The overall model incorporates certain assumptions, which we now state explicitly. We assume that the cases reported by Public Health Ontario units are symptomatic cases. We expect this assumption to be reasonable, since the Ontario government decided to “limit eligibility for publicly funded PCR tests to high-risk individuals who are symptomatic beginning from December 31 (2021)”^{32}. This policy was maintained throughout the investigated time period. We assume that asymptomatic and mild cases are not tested and therefore do not self-isolate. We assume that the rate at which Ontario government documents confirmed cases and asymptomatic infection rate are constant within one phase, and allowed to change between phases. Moreover, the model allows the asymptomatic infection rate to differ by vaccination status and by reopening phase, which will be calibrated from data.

The full system of differential equations, that corresponds to Fig. 5 and incorporates the above considerations, is provided in Section B.4 of the Supplementary Information.

### Parameter calibration for vaccination-stratified SEPAIQRD model

Our model has two sets of unknown phase-dependent parameters that need to be calibrated based on data, namely \(f_i(t)\) and *CAR*(*t*). Given initial conditions for each compartment and a set of values for the phase-dependent \(f_i(t)\) and *CAR*(*t*), running the numerical ODE solver produces deterministic trajectories of each compartment. Using the hat symbol to denote the numerical solution, the number of new daily confirmed cases in the i-th vaccination status on the t-th day can be expressed as \(\Delta \widehat{I_i}(t) := \widehat{I_i}(t)+\widehat{R_i}(t)+\widehat{D_i}(t)+\widehat{Q_i}(t)-(\widehat{I_i}(t-1)+\widehat{R_i}(t-1)+\widehat{D_i}(t-1)+\widehat{Q_i}(t-1))\). We denote the actual daily confirmed case counts on the t-th day as \(\Delta I_i(t)\).

To fit the model using a basic method that is similar to the other models considered, we may calibrate the values of \(f_i(t)\) and *CAR*(*t*) by minimizing the SSE between \(\Delta \widehat{I_i}(t)\) and \(\Delta I_i(t)\), where \(f_i(t)\) and *CAR*(*t*) may vary by reopening phase. Thus equivalently, we may denote the parameters to calibrate as \(f_{i,j}\) and \(CAR_j\), for vaccination status \(i \in \{ 1,2,3,4\}\) and reopening phase \(j \in \{1,2,3,4,5\}\). We refer to this method as the NLS model fit in the subsequent results.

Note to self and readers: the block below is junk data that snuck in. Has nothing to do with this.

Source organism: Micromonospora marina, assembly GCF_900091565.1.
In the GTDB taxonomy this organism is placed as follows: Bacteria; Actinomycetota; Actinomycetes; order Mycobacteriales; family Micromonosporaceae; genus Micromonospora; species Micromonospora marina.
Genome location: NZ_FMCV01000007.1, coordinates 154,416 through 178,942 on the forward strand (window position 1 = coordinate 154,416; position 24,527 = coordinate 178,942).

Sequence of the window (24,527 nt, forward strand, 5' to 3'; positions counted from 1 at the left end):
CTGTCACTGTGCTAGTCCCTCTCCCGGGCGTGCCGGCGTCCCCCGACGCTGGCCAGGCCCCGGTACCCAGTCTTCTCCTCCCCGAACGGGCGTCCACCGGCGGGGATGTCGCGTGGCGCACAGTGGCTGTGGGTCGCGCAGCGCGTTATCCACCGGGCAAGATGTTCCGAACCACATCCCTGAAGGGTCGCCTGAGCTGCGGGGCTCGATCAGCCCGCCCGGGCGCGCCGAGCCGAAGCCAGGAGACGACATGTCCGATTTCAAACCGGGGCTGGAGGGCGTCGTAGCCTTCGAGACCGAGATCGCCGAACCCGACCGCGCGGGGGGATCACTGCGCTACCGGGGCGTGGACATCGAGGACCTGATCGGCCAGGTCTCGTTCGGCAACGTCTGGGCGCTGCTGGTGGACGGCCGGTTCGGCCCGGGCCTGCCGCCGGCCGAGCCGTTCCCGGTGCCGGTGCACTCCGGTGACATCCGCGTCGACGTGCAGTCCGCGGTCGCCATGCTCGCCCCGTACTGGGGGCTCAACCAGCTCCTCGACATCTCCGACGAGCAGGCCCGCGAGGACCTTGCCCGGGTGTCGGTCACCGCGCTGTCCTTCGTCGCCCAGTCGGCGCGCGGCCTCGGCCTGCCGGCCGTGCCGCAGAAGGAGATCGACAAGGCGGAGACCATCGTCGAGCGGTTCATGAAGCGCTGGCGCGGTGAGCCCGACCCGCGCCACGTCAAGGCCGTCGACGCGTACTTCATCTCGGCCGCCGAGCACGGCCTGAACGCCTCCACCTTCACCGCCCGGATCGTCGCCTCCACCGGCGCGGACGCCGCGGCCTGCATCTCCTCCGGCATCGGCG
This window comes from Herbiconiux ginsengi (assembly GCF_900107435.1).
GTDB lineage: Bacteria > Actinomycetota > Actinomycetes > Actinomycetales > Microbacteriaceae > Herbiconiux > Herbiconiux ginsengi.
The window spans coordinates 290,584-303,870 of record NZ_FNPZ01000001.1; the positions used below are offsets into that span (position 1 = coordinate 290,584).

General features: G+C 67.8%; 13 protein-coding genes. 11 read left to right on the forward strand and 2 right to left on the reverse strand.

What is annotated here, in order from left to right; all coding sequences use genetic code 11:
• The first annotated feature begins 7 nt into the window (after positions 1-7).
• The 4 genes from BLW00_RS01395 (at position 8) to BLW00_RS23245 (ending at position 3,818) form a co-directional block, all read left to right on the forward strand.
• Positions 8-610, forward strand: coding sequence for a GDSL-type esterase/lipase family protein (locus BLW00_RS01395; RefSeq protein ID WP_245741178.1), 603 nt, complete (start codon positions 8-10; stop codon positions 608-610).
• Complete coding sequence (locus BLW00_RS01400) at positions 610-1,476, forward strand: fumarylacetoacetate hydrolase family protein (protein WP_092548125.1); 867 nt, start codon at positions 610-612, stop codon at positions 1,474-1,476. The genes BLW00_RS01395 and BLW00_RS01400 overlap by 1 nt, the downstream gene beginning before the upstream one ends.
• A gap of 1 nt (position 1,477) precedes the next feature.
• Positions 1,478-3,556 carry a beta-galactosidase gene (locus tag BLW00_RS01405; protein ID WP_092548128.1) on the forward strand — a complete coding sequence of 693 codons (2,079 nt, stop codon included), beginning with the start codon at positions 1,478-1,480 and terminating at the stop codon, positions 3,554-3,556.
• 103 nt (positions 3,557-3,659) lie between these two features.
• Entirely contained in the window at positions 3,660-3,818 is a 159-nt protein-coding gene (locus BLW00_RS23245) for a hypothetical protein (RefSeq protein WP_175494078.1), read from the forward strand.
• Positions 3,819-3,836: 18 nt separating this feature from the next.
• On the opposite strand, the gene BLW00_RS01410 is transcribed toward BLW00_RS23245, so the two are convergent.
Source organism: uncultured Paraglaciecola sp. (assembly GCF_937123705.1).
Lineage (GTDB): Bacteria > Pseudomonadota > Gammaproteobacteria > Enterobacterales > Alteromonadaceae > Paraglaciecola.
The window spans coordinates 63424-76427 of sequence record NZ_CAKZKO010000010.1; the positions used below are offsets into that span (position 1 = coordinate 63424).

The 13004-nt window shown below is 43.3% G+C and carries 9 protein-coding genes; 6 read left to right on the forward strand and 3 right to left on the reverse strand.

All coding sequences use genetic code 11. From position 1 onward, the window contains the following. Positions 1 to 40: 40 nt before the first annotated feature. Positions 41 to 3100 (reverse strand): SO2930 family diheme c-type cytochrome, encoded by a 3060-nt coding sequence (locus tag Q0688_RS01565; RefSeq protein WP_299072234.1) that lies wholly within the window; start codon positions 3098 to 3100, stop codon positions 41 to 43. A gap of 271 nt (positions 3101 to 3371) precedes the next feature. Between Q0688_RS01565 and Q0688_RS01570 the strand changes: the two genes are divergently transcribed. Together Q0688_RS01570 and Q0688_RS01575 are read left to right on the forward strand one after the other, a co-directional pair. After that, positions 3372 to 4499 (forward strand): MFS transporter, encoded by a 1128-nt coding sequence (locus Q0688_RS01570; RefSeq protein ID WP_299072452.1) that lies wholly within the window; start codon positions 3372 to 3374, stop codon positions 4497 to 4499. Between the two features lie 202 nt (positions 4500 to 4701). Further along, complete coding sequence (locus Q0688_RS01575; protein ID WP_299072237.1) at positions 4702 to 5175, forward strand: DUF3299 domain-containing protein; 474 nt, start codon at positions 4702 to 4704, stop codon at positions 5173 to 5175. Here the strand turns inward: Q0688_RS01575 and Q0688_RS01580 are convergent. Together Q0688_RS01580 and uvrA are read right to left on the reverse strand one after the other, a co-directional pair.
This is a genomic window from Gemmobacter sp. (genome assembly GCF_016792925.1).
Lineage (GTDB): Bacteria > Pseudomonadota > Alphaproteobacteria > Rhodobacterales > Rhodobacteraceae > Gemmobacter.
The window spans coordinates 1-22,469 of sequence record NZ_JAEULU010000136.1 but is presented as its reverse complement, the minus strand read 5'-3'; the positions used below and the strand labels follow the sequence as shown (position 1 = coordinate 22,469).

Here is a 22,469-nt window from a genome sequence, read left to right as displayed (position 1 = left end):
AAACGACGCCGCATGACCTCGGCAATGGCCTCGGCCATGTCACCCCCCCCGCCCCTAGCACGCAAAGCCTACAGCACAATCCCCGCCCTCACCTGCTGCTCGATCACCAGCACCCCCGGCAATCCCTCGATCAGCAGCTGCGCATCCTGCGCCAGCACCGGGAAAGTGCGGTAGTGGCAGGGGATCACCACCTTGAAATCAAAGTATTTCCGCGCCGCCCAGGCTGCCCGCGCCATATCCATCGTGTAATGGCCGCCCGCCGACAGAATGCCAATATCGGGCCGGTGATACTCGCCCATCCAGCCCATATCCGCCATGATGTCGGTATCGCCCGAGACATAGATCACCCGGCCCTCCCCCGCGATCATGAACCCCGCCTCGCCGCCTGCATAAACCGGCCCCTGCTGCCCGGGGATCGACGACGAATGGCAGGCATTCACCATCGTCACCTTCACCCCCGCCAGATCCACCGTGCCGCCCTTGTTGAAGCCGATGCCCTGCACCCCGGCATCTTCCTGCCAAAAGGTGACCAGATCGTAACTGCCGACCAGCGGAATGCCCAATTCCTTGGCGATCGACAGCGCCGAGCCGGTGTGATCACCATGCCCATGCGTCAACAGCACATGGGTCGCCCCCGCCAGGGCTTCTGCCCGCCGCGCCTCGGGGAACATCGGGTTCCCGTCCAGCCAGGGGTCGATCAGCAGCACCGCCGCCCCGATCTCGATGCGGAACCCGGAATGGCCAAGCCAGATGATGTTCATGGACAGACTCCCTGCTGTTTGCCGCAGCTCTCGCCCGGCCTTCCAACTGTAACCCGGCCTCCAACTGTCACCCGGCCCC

It can be advantageous to take a Bayesian approach to inference and apply MCMC methods for parameter calibration, and this is the main method we consider for fitting our model. Briefly, the key idea of Bayesian inference is to incorporate prior information or beliefs concerning the unknown parameters with the likelihood of the observed data, to generate a posterior distribution for the unknown parameters. Mathematically, for parameters \(\theta\) and data *y*, along with the prior distribution \(\pi (\theta )\) and the likelihood function \(P(y|\theta )\), by Bayes’s Theorem, the posterior distribution \(P(\theta |y)\) (up to a multiplicative constant) is given by

When closed-form analysis of the posterior distribution is not possible, MCMC methods are often used to generate samples from \(P(\theta |y)\). To facilitate MCMC sampling, we convert *CAR*(*t*) and \(f_i(t)\) from their [0, 1] scale to the real numbers via a logit transformation. We let *CAR*(*t*) and \(f_i(t)\) on the logit scale be denoted as \(\mathscr {L}(CAR(t))\) and \(\mathscr {L}(f_i(t))\), where \(\mathscr {L}(x) = \log (\frac{x}{1-x})\).